During good economic times, job candidates find they have a lot more leverage when it comes to negotiating salary, especially for positions that require specialized skill sets. In the quest for talent, companies are often willing to offer up a lot of things, including perks (flex time, vacation, telecommuting, matching 401ks, and more) and sign-on bonuses.
Even in good times, however, company largesse only goes so far. Playing games with your potential employer, or dragging out negotiations, could result in a pulled offer. If you want more perks or money added to an already-generous package, be prepared to justify that leveling-up by pointing to aspects of your experience and skills that make you worth it—but also be prepared to accept the existing offer if it seems your potential employer’s patience is starting to run thin.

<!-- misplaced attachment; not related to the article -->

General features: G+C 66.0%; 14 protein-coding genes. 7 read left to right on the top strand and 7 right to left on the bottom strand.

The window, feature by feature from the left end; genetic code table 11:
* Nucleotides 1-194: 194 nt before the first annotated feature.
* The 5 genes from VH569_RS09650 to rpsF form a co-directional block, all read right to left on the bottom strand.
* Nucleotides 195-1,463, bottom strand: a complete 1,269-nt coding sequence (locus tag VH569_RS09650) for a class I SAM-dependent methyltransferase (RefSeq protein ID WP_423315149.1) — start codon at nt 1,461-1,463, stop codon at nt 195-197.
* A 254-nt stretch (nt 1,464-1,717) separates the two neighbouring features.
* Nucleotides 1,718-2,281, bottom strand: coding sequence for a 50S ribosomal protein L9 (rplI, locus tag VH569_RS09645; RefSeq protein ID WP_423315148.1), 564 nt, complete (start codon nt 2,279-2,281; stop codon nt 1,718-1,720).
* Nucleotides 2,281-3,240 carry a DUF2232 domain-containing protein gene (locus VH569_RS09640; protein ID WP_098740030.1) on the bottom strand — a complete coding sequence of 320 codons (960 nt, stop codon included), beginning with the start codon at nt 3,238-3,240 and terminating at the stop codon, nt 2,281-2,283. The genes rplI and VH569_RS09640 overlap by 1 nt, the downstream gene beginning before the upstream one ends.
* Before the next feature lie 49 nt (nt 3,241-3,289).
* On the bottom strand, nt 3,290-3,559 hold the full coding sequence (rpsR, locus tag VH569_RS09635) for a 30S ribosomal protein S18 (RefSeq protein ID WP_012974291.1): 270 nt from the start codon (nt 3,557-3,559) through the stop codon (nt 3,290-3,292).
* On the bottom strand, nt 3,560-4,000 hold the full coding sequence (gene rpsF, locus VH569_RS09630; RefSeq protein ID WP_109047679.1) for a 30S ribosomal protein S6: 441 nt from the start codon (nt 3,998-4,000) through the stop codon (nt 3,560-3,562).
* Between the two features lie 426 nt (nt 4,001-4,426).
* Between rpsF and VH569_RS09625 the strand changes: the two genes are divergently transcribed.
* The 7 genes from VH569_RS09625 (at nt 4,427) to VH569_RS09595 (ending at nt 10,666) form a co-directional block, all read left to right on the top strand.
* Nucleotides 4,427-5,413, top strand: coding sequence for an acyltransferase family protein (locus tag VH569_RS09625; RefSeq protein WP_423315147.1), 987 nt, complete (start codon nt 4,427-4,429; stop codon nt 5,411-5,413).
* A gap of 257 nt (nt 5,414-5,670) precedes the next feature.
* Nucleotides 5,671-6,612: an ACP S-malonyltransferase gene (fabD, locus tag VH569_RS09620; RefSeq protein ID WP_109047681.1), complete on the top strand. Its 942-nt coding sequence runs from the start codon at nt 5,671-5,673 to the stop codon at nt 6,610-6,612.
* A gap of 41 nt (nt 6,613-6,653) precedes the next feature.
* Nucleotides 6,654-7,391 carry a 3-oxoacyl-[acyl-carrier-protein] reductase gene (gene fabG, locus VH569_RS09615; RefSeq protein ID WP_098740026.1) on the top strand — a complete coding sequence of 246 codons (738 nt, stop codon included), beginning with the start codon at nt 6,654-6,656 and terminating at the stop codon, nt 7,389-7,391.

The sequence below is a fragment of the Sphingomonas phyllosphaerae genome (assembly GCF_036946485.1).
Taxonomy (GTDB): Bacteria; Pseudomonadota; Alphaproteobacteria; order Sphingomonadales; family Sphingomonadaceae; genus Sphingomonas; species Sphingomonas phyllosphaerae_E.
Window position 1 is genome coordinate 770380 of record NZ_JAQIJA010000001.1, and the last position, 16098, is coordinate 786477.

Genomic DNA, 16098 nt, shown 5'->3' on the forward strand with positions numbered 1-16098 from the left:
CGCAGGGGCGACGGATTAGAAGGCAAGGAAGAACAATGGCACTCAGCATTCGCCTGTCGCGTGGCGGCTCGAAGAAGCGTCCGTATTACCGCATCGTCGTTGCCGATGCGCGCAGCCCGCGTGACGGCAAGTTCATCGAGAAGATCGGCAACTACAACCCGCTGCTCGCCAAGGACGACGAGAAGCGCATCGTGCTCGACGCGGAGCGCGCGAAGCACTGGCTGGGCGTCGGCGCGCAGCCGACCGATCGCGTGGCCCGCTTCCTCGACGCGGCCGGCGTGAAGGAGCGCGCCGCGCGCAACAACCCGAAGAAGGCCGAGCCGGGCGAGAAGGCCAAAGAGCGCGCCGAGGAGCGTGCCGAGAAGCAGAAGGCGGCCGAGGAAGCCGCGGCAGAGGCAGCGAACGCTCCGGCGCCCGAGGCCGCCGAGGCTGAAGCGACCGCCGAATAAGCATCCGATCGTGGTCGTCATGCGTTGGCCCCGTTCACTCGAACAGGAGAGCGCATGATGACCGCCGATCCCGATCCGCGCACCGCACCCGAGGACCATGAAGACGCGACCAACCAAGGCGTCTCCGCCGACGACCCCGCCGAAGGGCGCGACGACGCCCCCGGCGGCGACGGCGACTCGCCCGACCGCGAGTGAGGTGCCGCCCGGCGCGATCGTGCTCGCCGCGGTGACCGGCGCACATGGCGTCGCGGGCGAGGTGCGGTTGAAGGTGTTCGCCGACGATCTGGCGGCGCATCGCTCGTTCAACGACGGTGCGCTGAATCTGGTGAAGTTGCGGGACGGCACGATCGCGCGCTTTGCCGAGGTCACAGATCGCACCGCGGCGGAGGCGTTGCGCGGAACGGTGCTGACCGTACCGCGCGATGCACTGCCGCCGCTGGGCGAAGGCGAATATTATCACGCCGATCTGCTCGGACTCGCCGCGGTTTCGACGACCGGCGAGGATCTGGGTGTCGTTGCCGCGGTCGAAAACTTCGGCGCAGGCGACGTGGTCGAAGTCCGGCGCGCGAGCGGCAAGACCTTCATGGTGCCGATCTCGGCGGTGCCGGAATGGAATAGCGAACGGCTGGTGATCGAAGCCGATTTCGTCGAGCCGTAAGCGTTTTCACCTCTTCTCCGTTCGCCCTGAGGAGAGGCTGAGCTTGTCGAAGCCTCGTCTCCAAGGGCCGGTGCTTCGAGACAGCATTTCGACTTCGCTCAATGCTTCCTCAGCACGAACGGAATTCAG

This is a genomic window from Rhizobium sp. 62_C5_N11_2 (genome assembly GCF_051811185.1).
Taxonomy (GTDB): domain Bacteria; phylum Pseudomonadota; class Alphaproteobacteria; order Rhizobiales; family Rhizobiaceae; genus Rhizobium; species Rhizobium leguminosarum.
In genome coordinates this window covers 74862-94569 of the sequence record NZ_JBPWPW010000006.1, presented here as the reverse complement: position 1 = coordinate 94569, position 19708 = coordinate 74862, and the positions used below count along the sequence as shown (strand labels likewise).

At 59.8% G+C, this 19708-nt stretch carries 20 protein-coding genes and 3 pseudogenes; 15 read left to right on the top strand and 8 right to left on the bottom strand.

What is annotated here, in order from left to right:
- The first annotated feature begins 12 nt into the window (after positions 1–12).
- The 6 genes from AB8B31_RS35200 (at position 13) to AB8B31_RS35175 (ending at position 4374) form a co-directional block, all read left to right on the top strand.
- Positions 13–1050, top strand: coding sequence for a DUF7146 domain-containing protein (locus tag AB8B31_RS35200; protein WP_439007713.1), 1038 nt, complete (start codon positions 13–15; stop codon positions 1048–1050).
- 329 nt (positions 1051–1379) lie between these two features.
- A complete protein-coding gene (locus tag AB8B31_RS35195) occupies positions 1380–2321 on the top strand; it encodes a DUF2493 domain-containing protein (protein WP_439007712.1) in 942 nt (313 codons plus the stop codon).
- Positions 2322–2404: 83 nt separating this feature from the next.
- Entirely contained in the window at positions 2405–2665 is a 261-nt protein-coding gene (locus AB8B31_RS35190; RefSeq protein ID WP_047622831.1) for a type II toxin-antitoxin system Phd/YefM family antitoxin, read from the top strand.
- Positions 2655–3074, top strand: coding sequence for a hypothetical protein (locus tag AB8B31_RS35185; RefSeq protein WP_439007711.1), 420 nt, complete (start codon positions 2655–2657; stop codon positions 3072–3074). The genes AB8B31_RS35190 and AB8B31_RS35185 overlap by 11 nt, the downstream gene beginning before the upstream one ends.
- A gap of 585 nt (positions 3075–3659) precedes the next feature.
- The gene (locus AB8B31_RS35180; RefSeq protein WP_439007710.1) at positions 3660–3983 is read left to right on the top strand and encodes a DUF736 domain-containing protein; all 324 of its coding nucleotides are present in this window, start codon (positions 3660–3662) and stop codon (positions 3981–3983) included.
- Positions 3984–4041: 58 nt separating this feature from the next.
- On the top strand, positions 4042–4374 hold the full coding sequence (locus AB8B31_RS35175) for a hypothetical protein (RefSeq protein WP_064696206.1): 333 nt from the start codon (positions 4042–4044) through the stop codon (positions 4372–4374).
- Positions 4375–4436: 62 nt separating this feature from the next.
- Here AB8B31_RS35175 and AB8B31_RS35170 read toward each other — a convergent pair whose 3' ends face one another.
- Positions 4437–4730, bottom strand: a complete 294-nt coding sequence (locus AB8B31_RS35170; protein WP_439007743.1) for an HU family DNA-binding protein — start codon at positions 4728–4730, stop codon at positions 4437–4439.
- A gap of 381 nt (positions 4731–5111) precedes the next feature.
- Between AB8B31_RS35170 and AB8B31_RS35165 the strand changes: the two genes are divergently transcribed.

Locking down a good deal also depends on preparation. Before sitting down for a salary talk, take stock of your achievements, skills and weaknesses (such as failed projects or gaps in your resume); review your ideal salary and perks; and be prepared to bargain for what you want—while remaining aware that there are limits to every negotiation.